Concerts

Maxwell, Anthony Hamilton and Joe Bring The Night Tour to Houston

Maxwell performed Friday night at the Toyota Center
Maxwell performed Friday night at the Toyota Center Photo by Violeta Alvarez
The stage at the Toyota Center was pitch black. Standing, barely visible under a now dim blue light, stood Gerald Maxwell Rivera slowly snapping his fingers. A white spotlight illuminated him to the packed audience as he continued to snap and the band began playing the beginning chords to “Ascension,” the hit single from Maxwell’s 1996 album Maxwell’s Urban Hang Suite.

As the spotlight brightened on the singer, the audience began singing the lyrics to the first verse, with their voices filling the entire Toyota Center.

“I’m just waiting on the Woooo,” he laughed as he danced across the stage Friday night before belting out the first note as the audience rose to their feet in applause.

Maxwell released BLACKsumers'night in 2009, the first of a trilogy which continued with 2016's blackSUMMERS'night and will be completed this spring with a new album, blacksummers'NIGHT. The collection of album titles is only indistinguishable if written but it shows Maxwell's cohesive plan to return to music after taking a seven-year break following the release of his 2001 album Now.

During the hiatus he focused on living the pedestrian life to recharge his system, gain focus on what's important, and live life away from the road. With the release of his debut album, Maxwell's Urban Hang Suite, and the follow ups, Embrya and Now, the Brooklyn native helped to define a new sound for R&B alongside pivotal acts like Erykah Badu, Anthony Hamilton, Jill Scott and Musiq Soulchild. And while he was missed during his break, he continued to create music.

That music laid the foundation for his current trilogy. The intro album was awarded with a Grammy in 2010 and washed away any doubts that Maxwell had lost a musical step.
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The Night Tour is the culmination of over two decades worth of music.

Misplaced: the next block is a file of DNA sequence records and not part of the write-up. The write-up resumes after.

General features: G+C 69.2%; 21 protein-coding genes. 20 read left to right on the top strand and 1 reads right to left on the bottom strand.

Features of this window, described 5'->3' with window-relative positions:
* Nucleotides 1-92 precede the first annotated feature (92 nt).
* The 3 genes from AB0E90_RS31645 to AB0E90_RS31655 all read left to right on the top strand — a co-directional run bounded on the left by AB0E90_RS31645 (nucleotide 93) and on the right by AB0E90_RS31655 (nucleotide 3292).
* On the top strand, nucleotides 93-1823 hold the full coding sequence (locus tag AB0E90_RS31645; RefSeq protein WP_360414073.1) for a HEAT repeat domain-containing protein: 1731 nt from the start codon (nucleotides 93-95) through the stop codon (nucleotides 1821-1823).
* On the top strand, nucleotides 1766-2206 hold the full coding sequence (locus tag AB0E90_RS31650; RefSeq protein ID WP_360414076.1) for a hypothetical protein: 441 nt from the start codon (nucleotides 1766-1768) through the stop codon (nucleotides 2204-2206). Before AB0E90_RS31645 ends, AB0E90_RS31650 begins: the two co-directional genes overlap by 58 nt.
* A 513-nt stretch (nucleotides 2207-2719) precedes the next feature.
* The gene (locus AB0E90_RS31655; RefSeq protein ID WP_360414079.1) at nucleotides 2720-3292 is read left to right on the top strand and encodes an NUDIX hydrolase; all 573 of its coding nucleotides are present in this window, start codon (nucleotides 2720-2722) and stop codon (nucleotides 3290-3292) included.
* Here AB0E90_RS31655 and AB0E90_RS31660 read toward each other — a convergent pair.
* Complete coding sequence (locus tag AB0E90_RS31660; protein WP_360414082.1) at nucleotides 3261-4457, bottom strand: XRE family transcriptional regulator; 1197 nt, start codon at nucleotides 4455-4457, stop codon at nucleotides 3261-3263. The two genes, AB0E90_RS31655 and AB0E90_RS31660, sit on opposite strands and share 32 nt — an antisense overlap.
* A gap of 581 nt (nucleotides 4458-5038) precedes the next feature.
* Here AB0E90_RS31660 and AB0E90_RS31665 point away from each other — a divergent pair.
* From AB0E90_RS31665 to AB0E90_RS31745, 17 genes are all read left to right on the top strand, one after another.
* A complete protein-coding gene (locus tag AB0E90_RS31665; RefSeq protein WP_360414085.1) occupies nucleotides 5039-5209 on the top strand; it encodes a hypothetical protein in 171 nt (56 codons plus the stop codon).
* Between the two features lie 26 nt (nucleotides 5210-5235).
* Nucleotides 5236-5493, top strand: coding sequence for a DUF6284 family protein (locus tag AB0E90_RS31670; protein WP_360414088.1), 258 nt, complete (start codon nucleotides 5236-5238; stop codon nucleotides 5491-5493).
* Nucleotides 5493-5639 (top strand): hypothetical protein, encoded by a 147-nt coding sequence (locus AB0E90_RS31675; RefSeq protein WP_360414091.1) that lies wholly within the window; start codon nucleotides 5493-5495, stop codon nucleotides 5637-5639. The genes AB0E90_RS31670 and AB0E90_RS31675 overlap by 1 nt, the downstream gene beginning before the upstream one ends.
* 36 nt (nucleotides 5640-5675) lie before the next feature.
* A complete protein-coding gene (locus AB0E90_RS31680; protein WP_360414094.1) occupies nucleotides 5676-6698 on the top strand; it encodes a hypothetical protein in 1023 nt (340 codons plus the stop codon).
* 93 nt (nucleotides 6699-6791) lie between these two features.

Photo by Violeta Alvarez
The NIGHT 2022 tour showcases all his musical steps with Maxwell being joined by Anthony Hamilton and Joe. The 25-city tour that touched down in Houston Friday offered fans of R&B over two decades worth of music.

In that time period Maxwell has been under the Columbia Record label but the final album in his trilogy marks a change in the singer's business. With blacksummers'NIGHT, the singer steps away from his longtime record company and inks a deal with BMG under his own Musze label. The tour is also being put on by The Black Promoters Collective, a coalition of six of the nation's top independent event production companies. The change in business doesn't take away from the music with Maxwell releasing "Off" last fall as a teaser for the upcoming spring music. He is no stranger to making fans wait, releasing singles in 2018 and 2021 for an album not set to come out until this year, but it's a wait that his supporters don't seem to mind because of the quality of music.

Maxwell wasn’t the only one providing quality music Friday night. The Night Tour is almost equally Joe and Anthony Hamilton with the artists splitting time over the three-hour concert. Anthony Hamilton, fresh off his 2021 release Love Is The New Black, ran through hit after hit, keeping the Houston crowd roaring in approval. He ended his set with a stretched-out version of Charlene, breaking into an acapella version of the song before his band played him off with an interpolation of Anderson .Paak’s “Come Home.”
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The tour comes as Maxwell prepares to release the closing album of his trilogy.
Photo by Violeta Alvarez
Meanwhile Joe, the show opener, warmed up the audience as he ran through his catalog. While Maxwell was the reason for the tour, any one of the artists on the bill was more than capable of putting on a headlining performance. This was a fact that was not lost on the audience, many of whom marked the evening as their first time getting out in the city in the last two years.

“This is a powerhouse show. I am a huge Maxwell fan but Anthony Hamilton is a staple. He just makes music that is timeless, and you know when you hear it that the music is going to be around forever,” exclaimed Hazel Smith-Carroll as she and her husband stepped outside during a break between sets. Her husband KC was just happy to be back outside.

“I just like seeing people back out. People look healthy and it feels like the scare is over and people are getting back to what they really need to do. It’s beautiful and I love to see it.”
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Houston Press contributor DeVaughn Douglas is a freelance writer, blogger, and podcaster. He is 1/2 of the In My Humble Opinion Podcast and 1/1 of the Sleep and Procrastination Society. (That last one isn't a podcast; he just procrastinates and sleeps a lot.)